Examining the Components of Inflation
The subsequent table dissects inflation, excluding energy, into four significant categories: food, core goods, core services excluding housing, and housing. These components correspond roughly to 8%, 22%, 50%, and 16% of total consumption expenditures, respectively. It’s important to note that the remaining 4% accounts for expenditures on energy goods and services. By examining the contribution of these categories, we can gain insights into the different factors influencing inflationary trends.
Annualized PCE Inflation Rates by Category
|Food||Core Goods||Core Services Excluding Housing||Housing|
The behavior of various inflation components exhibited significant differences during the pre-pandemic period. Food prices remained relatively stable with minimal inflation, while core goods prices actually declined, primarily driven by durable goods. On the other hand, core services excluding housing and housing experienced inflation rates surpassing the Federal Reserve’s target rate. However, the onset of the pandemic brought about notable changes to these trends.
Since 2021, all components have demonstrated inflation rates higher than 2% annually. Among these components, food experienced the swiftest inflation rate, averaging 6.6% annually, followed by housing at 4.8% annually. Fed Chair Jerome Powell has highlighted the category of “core services excluding housing” as particularly crucial for comprehending inflation dynamics. Inflation within this category closely aligns with the behavior observed in the core price index and remains significantly above the 2% target.
Significantly, the price of core goods appears to have stabilized in the latter half of 2022, indicating a leveling off in inflation. Conversely, inflation in food prices has noticeably decelerated during the same period. However, the rate of increase in the price of core services excluding housing shows no signs of slowing down, demonstrating sustained inflationary pressure. Moreover, housing services experienced a substantial acceleration in inflation throughout 2022. It is important to note that housing prices typically exhibit a lag compared to other prices, suggesting that the recent observations may reflect this lag rather than a current trend.
Even if we consider the lag, core services excluding housing—comprising a significant 50% of consumption expenditures—continue to display a steady upward trajectory, making them a substantial contributor to overall inflation.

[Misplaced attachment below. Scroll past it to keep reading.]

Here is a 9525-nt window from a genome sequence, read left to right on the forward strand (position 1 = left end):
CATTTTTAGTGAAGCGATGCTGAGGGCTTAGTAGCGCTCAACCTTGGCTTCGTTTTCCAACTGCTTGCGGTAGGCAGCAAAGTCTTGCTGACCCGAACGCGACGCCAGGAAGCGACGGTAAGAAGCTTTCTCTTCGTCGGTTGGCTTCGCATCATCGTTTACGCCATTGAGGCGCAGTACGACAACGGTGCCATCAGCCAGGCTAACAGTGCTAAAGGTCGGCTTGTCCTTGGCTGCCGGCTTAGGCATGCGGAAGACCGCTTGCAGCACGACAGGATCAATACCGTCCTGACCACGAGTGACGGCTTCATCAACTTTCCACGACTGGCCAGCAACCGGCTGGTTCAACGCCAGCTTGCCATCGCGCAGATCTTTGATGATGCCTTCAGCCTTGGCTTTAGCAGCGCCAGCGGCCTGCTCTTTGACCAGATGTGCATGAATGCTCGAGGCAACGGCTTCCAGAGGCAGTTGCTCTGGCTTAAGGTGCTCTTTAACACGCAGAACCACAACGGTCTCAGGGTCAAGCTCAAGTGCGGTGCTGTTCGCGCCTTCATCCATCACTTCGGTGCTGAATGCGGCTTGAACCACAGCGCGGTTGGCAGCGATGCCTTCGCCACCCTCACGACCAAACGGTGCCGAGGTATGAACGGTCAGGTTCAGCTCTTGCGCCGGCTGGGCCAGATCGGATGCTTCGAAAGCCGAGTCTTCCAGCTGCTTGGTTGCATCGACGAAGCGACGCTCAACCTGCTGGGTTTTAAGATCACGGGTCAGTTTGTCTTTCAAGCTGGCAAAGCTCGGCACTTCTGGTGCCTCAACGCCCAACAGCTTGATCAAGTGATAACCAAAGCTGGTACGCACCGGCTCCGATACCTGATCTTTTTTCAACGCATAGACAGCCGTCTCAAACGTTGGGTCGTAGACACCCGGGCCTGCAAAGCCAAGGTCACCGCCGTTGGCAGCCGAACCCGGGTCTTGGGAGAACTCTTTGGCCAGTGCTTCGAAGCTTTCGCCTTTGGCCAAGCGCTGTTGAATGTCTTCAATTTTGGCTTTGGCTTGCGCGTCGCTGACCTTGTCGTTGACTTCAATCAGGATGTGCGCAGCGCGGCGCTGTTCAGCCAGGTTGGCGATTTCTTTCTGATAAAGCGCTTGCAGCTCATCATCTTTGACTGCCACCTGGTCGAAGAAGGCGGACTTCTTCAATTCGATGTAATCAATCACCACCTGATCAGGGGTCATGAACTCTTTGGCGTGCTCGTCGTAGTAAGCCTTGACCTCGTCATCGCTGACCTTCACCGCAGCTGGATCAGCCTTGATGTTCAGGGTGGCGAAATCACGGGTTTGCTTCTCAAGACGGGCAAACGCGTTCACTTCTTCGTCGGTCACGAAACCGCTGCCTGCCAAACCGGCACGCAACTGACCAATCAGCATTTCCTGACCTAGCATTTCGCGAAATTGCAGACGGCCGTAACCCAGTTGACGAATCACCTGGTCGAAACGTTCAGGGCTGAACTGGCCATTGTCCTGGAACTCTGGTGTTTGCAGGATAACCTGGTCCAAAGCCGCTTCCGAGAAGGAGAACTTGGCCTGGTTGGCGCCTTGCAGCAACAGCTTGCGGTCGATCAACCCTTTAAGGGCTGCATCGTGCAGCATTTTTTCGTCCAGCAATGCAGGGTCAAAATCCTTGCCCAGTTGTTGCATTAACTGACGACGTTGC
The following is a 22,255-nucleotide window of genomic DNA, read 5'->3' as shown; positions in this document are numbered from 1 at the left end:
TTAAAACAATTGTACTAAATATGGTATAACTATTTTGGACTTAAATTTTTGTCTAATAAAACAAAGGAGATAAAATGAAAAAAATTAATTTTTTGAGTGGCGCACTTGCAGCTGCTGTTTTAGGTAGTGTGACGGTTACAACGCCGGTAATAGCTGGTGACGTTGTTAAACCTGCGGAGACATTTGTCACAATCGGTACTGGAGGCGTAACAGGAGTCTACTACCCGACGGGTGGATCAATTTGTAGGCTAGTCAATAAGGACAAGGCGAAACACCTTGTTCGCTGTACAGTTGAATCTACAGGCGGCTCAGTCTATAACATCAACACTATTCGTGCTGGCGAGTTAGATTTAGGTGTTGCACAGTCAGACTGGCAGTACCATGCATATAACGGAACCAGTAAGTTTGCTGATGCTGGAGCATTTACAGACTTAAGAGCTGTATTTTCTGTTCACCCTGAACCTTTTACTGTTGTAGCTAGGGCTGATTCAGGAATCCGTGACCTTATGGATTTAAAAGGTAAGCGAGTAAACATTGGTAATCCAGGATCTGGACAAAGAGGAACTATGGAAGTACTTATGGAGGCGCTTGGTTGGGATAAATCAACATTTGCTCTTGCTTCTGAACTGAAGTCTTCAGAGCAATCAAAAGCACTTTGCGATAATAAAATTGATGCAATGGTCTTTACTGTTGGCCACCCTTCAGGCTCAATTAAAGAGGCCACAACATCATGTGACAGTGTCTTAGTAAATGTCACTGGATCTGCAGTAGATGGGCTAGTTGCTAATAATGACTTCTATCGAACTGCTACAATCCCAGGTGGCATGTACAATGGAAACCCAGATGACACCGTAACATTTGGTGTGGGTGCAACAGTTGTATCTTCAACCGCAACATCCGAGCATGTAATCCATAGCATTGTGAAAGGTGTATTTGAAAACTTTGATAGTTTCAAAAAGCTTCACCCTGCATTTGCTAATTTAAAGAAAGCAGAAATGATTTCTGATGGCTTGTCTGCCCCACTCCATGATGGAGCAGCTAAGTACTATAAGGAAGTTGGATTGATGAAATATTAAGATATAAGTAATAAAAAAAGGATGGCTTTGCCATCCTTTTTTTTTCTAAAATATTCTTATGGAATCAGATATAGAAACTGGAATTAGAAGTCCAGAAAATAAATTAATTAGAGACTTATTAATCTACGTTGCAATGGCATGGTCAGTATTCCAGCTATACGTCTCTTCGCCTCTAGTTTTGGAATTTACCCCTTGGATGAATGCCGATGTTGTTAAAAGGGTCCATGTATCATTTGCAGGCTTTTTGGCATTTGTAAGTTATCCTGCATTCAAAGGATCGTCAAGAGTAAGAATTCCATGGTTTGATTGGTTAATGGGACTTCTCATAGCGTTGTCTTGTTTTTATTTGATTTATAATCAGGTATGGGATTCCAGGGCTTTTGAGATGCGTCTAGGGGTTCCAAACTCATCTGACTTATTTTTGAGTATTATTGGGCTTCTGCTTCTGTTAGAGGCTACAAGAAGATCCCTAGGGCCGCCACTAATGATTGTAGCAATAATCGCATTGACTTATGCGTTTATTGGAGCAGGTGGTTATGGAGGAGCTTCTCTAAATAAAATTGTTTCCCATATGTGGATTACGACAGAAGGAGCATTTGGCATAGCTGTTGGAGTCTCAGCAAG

Inflation Is Widespread
Analyzing Inflation by Product Categories
To gain deeper insights into inflation trends across specific product categories, we can examine their annualized price changes and expenditure shares during different periods. The next figure provides an estimation of how inflation is distributed across these categories, with annualized price changes plotted on the horizontal axes and the corresponding expenditure shares on the vertical axes. Two distinct periods are considered: the pre-pandemic period spanning from 2016 to 2019, and the COVID-19 period encompassing March 2020 to March 2023.
By focusing on the COVID-19 period as a whole, we can eliminate the influence of temporary price surges and obtain a clearer overall perspective of inflation dynamics. This analysis allows for a more nuanced understanding of how different product categories contribute to overall inflation during the specified periods.
Shifting Distribution of Inflation and its Implications
The COVID-19 pandemic has brought about a notable shift in the distribution of inflation, with a greater proportion of consumption expenditures allocated towards products experiencing higher inflation rates compared to the pre-pandemic years. This indicates that the current high inflation episode is not confined to a few outliers but rather a widespread phenomenon affecting various product categories.
Furthermore, the distribution of inflation across product categories unveils significant differences between the pre-pandemic and COVID-19 periods. In the years 2016 to 2019, around 18% of consumption expenditures were directed toward products with negative inflation. However, in the COVID-19 period, this proportion drastically decreased to less than 1%. Conversely, the share of expenditures on products with an annual inflation rate exceeding 5% was merely 5% during the pre-pandemic period but surged to over 40% amid the COVID-19 period. These notable shifts in expenditure patterns shed light on the nature of the current high-inflation environment.